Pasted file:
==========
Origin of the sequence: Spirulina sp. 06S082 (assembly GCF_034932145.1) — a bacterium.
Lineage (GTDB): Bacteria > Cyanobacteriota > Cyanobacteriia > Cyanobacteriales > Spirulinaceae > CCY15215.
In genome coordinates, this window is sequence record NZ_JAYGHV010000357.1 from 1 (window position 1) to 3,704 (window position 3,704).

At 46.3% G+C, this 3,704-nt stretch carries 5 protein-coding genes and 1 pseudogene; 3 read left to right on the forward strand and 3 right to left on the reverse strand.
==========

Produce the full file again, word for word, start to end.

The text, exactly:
Origin of the sequence: Spirulina sp. 06S082 (assembly GCF_034932145.1) — a bacterium.
Lineage (GTDB): Bacteria > Cyanobacteriota > Cyanobacteriia > Cyanobacteriales > Spirulinaceae > CCY15215.
In genome coordinates, this window is sequence record NZ_JAYGHV010000357.1 from 1 (window position 1) to 3,704 (window position 3,704).

At 46.3% G+C, this 3,704-nt stretch carries 5 protein-coding genes and 1 pseudogene; 3 read left to right on the forward strand and 3 right to left on the reverse strand.